Benatzky’s “Liebe im Schnee” With The Kammeroperette Münster

John Groves
Operetta Research Center
8 March, 2017

The so called Kammeroperette Münster specialises in staging “minimalist” productions of neglected operettas: this year one of Benatzky’s first full-length stage works, Liebe im Schnee. It premiered at Vienna’s Ronacher Theatre in December 1916, then under the management of Oscar Straus.

Sheet music cover for Benatzky's "Liebe im Schnee."

Sheet music cover for Benatzky’s “Liebe im Schnee.”

The simple plot concerns the choice of a ‘suitable’ husband for Princess Gertrude. She is besotted with the opera singer Hendryk van Rhyn, but her father, Landesfürst Dagobert  has some sympathy with her predicament as he is currently linked with the dancer Ellen Cramer. Gertrude marries the very astute Herzog Killian, who tactfully arranges for Hendryk to be offered a contract he cannot refuse at another theatre and when he and Gertrude eventually meet again the ‘spark’ is no longer there.

The most successful member of the cast was Gerlind Hofmann as Miss Cramer; she had tremendous vitality and gave energy and pace to the show whenever she was onstage, which was not enough!

Her song “Donnerwetter, Donnerwetter!” was undoubtedly the highlight of the evening. She had genuine charisma.

Carmen Finzel had a charming singing voice in the role of Gertrude and her songs were imaginatively delivered.

Lars Hübel as Dagobert looked very impressive in role and was always convincing.

Hendryk needs to be the epitome of the “heroic” operetta tenor: in this production he was played by Christian-Kai Sander, who has a pleasing if strident baritone. The high notes that the role calls for needed to be transposed – unfortunately they were not. For some reason he wore spectacles and a grey beard (his hair was brown) which made him look too old for the role.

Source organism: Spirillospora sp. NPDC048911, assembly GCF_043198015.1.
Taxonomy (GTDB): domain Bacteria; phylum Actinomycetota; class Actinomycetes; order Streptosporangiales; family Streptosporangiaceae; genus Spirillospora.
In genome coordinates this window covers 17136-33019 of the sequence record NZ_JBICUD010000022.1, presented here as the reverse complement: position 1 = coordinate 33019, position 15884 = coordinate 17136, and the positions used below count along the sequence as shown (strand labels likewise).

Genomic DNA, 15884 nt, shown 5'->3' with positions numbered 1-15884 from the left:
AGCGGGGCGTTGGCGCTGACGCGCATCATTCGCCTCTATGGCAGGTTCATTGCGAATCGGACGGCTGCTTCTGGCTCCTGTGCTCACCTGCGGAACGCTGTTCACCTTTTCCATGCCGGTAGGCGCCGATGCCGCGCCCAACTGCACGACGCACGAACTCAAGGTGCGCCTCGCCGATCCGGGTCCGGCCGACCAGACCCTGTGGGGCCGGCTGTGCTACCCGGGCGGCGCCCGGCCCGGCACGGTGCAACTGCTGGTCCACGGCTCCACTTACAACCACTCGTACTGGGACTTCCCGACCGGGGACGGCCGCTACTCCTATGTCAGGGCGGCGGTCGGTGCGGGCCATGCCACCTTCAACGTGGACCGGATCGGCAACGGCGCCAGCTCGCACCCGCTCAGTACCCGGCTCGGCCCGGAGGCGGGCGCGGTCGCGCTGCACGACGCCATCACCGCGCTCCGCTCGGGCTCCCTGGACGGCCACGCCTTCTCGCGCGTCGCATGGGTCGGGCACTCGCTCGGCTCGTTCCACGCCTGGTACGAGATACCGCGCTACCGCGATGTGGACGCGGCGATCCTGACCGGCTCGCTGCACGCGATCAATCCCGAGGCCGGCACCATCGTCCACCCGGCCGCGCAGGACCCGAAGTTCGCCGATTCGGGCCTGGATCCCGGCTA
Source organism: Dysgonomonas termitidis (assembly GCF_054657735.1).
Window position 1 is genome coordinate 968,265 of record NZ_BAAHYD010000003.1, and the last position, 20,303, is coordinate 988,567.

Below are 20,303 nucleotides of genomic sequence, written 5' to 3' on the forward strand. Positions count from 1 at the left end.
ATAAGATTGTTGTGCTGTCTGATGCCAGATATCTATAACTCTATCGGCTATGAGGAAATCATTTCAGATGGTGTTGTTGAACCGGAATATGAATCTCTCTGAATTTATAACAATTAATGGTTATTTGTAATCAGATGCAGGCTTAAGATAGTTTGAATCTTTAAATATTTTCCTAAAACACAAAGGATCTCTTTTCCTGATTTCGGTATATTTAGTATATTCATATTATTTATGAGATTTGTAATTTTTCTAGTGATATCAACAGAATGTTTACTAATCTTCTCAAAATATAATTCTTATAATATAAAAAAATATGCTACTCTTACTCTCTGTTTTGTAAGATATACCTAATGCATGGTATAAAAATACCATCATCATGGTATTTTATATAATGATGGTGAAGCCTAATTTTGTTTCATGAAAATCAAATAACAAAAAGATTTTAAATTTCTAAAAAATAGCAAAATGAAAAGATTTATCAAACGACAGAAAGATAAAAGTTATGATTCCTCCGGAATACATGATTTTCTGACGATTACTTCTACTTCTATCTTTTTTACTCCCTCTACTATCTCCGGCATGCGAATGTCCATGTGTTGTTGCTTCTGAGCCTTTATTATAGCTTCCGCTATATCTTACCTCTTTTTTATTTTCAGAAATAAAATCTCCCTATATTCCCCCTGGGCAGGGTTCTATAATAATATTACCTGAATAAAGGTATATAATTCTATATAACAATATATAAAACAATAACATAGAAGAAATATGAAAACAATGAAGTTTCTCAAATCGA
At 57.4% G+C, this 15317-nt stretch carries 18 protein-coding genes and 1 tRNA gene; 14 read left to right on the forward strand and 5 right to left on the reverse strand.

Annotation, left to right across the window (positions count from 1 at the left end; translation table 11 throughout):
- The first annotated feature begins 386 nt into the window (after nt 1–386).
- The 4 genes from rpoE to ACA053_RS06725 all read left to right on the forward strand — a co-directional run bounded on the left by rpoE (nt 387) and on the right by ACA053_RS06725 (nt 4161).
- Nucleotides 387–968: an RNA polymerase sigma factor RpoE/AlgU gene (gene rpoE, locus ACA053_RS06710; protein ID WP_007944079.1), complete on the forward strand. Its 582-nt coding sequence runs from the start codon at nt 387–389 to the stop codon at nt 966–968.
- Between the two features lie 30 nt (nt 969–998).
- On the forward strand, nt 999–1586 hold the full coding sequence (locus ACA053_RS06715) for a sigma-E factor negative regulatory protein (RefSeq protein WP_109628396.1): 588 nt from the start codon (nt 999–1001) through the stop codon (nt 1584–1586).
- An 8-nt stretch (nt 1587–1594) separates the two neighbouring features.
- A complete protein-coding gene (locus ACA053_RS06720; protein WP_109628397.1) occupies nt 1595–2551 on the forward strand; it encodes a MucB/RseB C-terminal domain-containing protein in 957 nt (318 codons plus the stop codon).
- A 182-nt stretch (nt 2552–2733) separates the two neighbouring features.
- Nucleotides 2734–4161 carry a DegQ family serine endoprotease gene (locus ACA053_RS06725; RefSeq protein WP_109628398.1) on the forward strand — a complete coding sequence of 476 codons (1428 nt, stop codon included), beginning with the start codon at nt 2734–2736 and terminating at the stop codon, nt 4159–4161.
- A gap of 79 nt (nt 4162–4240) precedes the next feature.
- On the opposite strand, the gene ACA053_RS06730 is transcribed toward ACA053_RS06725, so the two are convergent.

Composer Ralph Benatzky in the 1930s. (Photo: Operetta Research Center)

Composer Ralph Benatzky in the 1930s. (Photo: Operetta Research Center)

Christian-Kai Sander was also the competent director of this traditional production. There were a couple of anomalies: firstly the role of Killian, whom Gertrude marries, was omitted completely, his dialogue also being omitted or given to Gertrude’s father. Secondly, two of Gertrude’s other four suitors were played by women; had this been a Komische Oper Berlin production, this would not have occasioned comment, but here it jarred and did not make sense. The production needed more pace: there were many occasions when the stage was deserted because entries for the next scene were slow.

Costuming was simple and often effective, if occasionally ill-fitting, and the whole was staged in a black set with occasional projections. With imagination, these projections could have been used much more to create place and atmosphere.

Hyolim Chi was the superb pianist, really making the waltzes lilt.

All in all an enjoyable if uneven evening, which proved that Liebe im Schnee is suitable for revival. It has a witty book and many of the songs are amongst Benatzky’s best. (One of the favorites is “Was jede Köchin summt, was jeder Kutscher brummt….”)

There is a recording available, recorded by Vienna Radio in 1962, conducted by Max Schönherr with Sonja Knittel, Franz Borsos and Karl Böhm in the cast.